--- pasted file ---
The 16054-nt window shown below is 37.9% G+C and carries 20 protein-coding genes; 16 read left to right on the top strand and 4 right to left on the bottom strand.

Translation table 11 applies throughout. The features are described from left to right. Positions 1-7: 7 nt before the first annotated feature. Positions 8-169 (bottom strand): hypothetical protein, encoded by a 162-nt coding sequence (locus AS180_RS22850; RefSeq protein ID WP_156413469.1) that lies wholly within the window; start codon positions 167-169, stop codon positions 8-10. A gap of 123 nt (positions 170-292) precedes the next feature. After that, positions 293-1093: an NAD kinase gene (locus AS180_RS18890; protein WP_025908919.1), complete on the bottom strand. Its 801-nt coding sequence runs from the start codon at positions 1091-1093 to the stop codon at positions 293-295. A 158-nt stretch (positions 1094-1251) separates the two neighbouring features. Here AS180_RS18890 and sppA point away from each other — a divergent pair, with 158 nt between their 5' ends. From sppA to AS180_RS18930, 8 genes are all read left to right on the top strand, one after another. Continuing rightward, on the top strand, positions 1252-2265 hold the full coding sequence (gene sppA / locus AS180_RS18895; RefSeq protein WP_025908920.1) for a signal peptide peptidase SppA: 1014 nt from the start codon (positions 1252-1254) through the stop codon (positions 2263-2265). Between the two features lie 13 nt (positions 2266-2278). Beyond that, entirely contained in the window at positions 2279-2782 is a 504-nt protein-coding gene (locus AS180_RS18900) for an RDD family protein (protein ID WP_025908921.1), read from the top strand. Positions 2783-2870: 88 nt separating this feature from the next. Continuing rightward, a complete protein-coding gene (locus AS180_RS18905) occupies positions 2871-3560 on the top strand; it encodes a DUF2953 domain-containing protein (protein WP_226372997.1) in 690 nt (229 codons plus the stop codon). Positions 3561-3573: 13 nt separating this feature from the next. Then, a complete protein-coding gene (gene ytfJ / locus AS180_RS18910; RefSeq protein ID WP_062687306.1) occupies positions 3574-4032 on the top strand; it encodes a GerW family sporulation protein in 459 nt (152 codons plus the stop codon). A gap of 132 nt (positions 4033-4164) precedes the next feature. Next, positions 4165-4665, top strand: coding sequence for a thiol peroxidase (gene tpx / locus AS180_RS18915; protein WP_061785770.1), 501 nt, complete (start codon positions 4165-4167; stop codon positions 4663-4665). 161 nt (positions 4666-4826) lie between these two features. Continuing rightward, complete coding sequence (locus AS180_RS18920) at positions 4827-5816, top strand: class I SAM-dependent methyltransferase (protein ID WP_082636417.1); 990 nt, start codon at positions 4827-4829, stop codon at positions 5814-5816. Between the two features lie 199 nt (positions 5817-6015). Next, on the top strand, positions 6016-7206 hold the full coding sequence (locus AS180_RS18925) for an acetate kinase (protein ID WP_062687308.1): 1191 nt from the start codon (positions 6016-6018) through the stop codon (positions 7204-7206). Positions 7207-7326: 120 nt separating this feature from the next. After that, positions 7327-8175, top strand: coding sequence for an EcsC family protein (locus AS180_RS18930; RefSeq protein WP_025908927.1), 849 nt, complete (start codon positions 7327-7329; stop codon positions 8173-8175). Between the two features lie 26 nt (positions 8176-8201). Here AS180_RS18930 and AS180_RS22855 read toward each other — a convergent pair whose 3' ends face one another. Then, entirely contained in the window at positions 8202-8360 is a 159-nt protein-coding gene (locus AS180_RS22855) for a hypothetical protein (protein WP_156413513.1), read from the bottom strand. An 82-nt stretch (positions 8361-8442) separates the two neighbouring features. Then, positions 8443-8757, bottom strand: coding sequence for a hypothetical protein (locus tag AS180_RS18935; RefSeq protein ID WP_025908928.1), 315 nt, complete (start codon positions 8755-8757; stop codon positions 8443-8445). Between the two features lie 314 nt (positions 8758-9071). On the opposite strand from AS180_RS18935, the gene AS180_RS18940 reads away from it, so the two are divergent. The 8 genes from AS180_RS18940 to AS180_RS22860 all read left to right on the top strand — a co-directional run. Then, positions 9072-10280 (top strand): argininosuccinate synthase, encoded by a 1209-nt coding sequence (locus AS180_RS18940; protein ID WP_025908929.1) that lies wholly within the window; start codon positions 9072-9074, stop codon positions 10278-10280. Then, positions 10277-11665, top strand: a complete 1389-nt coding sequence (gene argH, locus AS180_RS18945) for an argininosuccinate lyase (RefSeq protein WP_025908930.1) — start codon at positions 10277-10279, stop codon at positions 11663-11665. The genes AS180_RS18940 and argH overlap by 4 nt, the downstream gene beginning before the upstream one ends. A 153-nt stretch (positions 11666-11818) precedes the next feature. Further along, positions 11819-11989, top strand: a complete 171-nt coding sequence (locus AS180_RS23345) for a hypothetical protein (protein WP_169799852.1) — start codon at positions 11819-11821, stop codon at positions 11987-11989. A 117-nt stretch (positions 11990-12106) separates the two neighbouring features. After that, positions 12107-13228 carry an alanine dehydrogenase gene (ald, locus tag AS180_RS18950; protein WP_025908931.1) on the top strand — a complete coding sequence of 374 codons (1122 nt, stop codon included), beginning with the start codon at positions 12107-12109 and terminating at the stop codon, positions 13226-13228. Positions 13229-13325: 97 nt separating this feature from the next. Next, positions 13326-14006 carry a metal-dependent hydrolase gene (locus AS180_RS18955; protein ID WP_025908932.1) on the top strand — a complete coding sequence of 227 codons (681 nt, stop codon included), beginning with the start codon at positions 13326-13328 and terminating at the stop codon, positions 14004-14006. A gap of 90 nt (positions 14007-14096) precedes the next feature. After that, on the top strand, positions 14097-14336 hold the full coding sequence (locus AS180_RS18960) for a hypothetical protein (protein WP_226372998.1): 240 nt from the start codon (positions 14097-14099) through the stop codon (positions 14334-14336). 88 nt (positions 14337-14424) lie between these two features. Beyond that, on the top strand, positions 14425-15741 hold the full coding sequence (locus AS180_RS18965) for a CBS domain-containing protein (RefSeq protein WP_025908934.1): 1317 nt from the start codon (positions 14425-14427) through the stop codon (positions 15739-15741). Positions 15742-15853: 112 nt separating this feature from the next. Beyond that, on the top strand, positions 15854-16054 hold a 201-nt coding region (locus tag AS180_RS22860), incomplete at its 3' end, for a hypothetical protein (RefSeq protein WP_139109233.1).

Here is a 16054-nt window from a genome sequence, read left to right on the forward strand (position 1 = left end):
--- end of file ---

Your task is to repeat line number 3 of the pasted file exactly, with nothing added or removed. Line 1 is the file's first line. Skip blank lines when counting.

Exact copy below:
Here is a 16054-nt window from a genome sequence, read left to right on the forward strand (position 1 = left end):